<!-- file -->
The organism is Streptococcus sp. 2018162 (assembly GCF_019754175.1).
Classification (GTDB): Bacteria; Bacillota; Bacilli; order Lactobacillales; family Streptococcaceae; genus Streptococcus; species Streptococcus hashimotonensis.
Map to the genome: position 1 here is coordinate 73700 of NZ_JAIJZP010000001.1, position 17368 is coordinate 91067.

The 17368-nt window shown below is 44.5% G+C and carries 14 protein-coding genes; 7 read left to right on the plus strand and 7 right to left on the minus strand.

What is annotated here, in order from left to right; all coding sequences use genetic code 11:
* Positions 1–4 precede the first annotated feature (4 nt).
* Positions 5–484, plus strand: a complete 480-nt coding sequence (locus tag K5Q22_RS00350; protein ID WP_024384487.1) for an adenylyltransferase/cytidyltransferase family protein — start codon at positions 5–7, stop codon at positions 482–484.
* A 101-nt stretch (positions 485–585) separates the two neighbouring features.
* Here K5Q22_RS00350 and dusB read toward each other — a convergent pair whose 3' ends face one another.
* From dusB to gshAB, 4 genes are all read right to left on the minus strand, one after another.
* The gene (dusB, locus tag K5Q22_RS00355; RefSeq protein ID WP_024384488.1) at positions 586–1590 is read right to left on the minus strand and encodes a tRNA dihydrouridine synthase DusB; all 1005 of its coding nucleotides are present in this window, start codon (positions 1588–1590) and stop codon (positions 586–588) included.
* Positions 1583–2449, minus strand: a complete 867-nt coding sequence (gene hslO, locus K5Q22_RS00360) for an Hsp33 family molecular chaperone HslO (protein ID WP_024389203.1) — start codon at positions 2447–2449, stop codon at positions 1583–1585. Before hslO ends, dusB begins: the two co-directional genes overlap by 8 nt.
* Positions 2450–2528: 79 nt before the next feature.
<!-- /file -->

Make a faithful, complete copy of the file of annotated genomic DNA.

The organism is Streptococcus sp. 2018162 (assembly GCF_019754175.1).
Classification (GTDB): Bacteria; Bacillota; Bacilli; order Lactobacillales; family Streptococcaceae; genus Streptococcus; species Streptococcus hashimotonensis.
Map to the genome: position 1 here is coordinate 73700 of NZ_JAIJZP010000001.1, position 17368 is coordinate 91067.

The 17368-nt window shown below is 44.5% G+C and carries 14 protein-coding genes; 7 read left to right on the plus strand and 7 right to left on the minus strand.

What is annotated here, in order from left to right; all coding sequences use genetic code 11:
* Positions 1–4 precede the first annotated feature (4 nt).
* Positions 5–484, plus strand: a complete 480-nt coding sequence (locus tag K5Q22_RS00350; protein ID WP_024384487.1) for an adenylyltransferase/cytidyltransferase family protein — start codon at positions 5–7, stop codon at positions 482–484.
* A 101-nt stretch (positions 485–585) separates the two neighbouring features.
* Here K5Q22_RS00350 and dusB read toward each other — a convergent pair whose 3' ends face one another.
* From dusB to gshAB, 4 genes are all read right to left on the minus strand, one after another.
* The gene (dusB, locus tag K5Q22_RS00355; RefSeq protein ID WP_024384488.1) at positions 586–1590 is read right to left on the minus strand and encodes a tRNA dihydrouridine synthase DusB; all 1005 of its coding nucleotides are present in this window, start codon (positions 1588–1590) and stop codon (positions 586–588) included.
* Positions 1583–2449, minus strand: a complete 867-nt coding sequence (gene hslO, locus K5Q22_RS00360) for an Hsp33 family molecular chaperone HslO (protein ID WP_024389203.1) — start codon at positions 2447–2449, stop codon at positions 1583–1585. Before hslO ends, dusB begins: the two co-directional genes overlap by 8 nt.
* Positions 2450–2528: 79 nt before the next feature.